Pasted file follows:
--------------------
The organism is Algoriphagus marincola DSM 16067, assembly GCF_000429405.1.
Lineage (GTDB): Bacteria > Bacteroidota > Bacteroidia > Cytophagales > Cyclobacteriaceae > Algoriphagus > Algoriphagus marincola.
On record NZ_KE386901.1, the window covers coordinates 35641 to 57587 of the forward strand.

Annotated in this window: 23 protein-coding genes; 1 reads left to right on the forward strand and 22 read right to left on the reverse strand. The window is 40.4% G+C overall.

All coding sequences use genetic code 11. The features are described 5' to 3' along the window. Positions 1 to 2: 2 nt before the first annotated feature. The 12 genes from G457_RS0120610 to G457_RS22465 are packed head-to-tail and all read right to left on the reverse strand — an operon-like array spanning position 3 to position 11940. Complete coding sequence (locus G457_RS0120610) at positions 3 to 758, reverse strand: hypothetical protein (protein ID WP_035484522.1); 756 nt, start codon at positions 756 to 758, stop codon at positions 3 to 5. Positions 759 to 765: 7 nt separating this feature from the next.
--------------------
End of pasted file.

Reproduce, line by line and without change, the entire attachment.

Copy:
The organism is Algoriphagus marincola DSM 16067, assembly GCF_000429405.1.
Lineage (GTDB): Bacteria > Bacteroidota > Bacteroidia > Cytophagales > Cyclobacteriaceae > Algoriphagus > Algoriphagus marincola.
On record NZ_KE386901.1, the window covers coordinates 35641 to 57587 of the forward strand.

Annotated in this window: 23 protein-coding genes; 1 reads left to right on the forward strand and 22 read right to left on the reverse strand. The window is 40.4% G+C overall.

All coding sequences use genetic code 11. The features are described 5' to 3' along the window. Positions 1 to 2: 2 nt before the first annotated feature. The 12 genes from G457_RS0120610 to G457_RS22465 are packed head-to-tail and all read right to left on the reverse strand — an operon-like array spanning position 3 to position 11940. Complete coding sequence (locus G457_RS0120610) at positions 3 to 758, reverse strand: hypothetical protein (protein ID WP_035484522.1); 756 nt, start codon at positions 756 to 758, stop codon at positions 3 to 5. Positions 759 to 765: 7 nt separating this feature from the next.